It took me a moment to figure out the exact texture of this recipe but I eventually realized it was near identical to raw cookie dough. This wasn’t my intention though, everything occurred on a whim of spontaneous hunger. I had no clear vision in the moment, all I had was an appetite, some soaked cashews to use up and a cabinet full of superfoods and Bulletproof products.

Sometimes no plan is the best plan and in this case that was definitely true! I was able to put together something delicious and healthy from pure inspiration. Join me for another delicious Bulletproof dessert with benefits…

Bulletproof Chocolate Cookie Dough

Here’s what you’ll need:

Here’s how you make it:

  1. Start by soaking your cashews for 2 hours
  2. Strain, rinse then strain a final time
  3. Place all ingredients into a food processor
  4. Pulse and process until a cookie dough like consistency is formed
  5. Using a small scooper like this one, scoop into balls and refrigerate or eat as is! Because there is no coconut oil, these will not get any more firm than they are and they’re meant to stay in a dough like consistency anyway.

For more Bulletproof desserts like this grab a copy of my book The Gourmet Foodie and receive over 35 nutritionally supercharged desserts and more.

Soured Wild Rice Pancakes [3 ingredients]

There’s wild rice and then there’s real wild rice. What’s the difference? Authentic wild rice is a species of marsh grass found growing naturally in shallow aquatic wetlands, lakes and slow moving streams. Also known as manoomin which means “the good berry”, wild harvested rice is an indigenous sacred food of the Native American Anishnaabe (Ojibwa) people of Minnesota and the Great Lakes region.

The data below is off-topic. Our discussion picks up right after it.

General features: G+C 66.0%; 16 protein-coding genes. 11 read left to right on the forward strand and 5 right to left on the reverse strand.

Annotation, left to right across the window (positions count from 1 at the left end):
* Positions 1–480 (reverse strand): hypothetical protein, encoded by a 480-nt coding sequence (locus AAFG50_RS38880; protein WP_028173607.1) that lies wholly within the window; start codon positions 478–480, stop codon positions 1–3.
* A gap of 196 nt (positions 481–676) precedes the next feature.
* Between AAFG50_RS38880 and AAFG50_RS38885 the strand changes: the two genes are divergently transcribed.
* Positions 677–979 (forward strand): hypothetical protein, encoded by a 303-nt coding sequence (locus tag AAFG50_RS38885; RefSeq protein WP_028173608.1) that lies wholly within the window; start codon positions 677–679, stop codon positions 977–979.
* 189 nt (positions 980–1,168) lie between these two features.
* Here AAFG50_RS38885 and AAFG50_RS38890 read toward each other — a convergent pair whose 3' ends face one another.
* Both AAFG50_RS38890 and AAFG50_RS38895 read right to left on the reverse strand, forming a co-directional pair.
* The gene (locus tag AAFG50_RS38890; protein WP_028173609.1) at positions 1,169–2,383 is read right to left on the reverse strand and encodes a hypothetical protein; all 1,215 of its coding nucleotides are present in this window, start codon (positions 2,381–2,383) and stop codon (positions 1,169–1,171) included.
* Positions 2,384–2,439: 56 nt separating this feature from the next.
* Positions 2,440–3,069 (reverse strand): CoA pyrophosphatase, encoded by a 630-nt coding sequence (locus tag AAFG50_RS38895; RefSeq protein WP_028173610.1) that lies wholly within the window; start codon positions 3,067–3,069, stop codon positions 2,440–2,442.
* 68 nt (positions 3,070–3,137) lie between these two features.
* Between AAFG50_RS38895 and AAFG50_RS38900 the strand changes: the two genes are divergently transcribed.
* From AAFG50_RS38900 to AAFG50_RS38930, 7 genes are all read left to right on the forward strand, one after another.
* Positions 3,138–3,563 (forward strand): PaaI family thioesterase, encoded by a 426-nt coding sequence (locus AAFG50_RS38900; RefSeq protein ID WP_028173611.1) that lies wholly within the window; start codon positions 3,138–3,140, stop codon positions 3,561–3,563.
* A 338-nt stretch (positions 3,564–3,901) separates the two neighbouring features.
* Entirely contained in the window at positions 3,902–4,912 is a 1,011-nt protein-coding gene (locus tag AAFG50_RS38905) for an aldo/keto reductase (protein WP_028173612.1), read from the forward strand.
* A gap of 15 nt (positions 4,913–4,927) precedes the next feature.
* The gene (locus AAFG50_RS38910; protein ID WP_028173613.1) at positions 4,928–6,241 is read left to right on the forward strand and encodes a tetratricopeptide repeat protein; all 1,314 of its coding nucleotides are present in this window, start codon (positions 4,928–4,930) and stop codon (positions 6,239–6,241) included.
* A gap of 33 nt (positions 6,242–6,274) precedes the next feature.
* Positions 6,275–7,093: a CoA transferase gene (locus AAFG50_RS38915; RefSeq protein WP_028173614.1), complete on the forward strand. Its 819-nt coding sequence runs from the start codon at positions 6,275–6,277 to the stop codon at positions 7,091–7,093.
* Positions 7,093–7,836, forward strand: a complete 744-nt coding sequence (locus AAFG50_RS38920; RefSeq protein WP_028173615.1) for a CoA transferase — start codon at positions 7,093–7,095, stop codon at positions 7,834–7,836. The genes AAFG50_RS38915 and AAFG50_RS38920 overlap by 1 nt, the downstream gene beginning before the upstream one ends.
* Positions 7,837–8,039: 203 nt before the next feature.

The texture and taste of wild rice is chewier with a distinctive roasted nutty flavor compared to other kinds of rice and can be a healthy gluten-free alternative to other grains. Unknown to most people, all wild rice is not necessary “wild”, as the term might imply. True wild rice is harvested from naturally growing aquatic grass fields and the other is a cultivated paddy-grown variety, created from the same wild species Zizania palustris.

Health Benefits of Wild Rice

  1. EASY TO DIGEST. Most grains and rice are difficult to digest. Wild rice is actually the seed of a grass though not a grain at all, which is one of the most popular benefits of wild rice.By nature, wild grasses are far easier to digest than any grains. If you are sensitive to gluten or have digestive issues wild rice will be the perfect replacement to any grains.It’s only due to it’s appearance that wild rice is often confused as a grain. Though it’s completely gluten-free, it has a rich, grounding quality to it like a cooked grain.
  2. RICH IN ANTIOXIDANTS. Wild rice is a Native food to America that was originally harvested in Minnesota.As a truly wild food, it is highly sustainability far more nutrient-dense and has an increased antioxidant value. This makes it a wonderful anti-aging and healing food.
  3. HEALTHY METABOLISM. Wild rice is great source B vitamins containing far more riboflavin, niacin, and Vitamin B6 than brown rice. These B vitamins are essential for energy production, regular blood pressure, digestion, and metabolism.
  4. MAGNESIUM POWERHOUSE. Wild rice is a superior source of magnesium. Not just because the nature of this food but as a wild food, it’s soaking up far more minerals from the soil compared to farmed food. Magnesium is one of the most common deficiencies in modern man and is absolutely necessary for many physiological functions, including – a healthy nervous system, regular bowel movements, energy, and deep sleep.Magnesium also reduces stress, headaches, anxiety, and fatigue.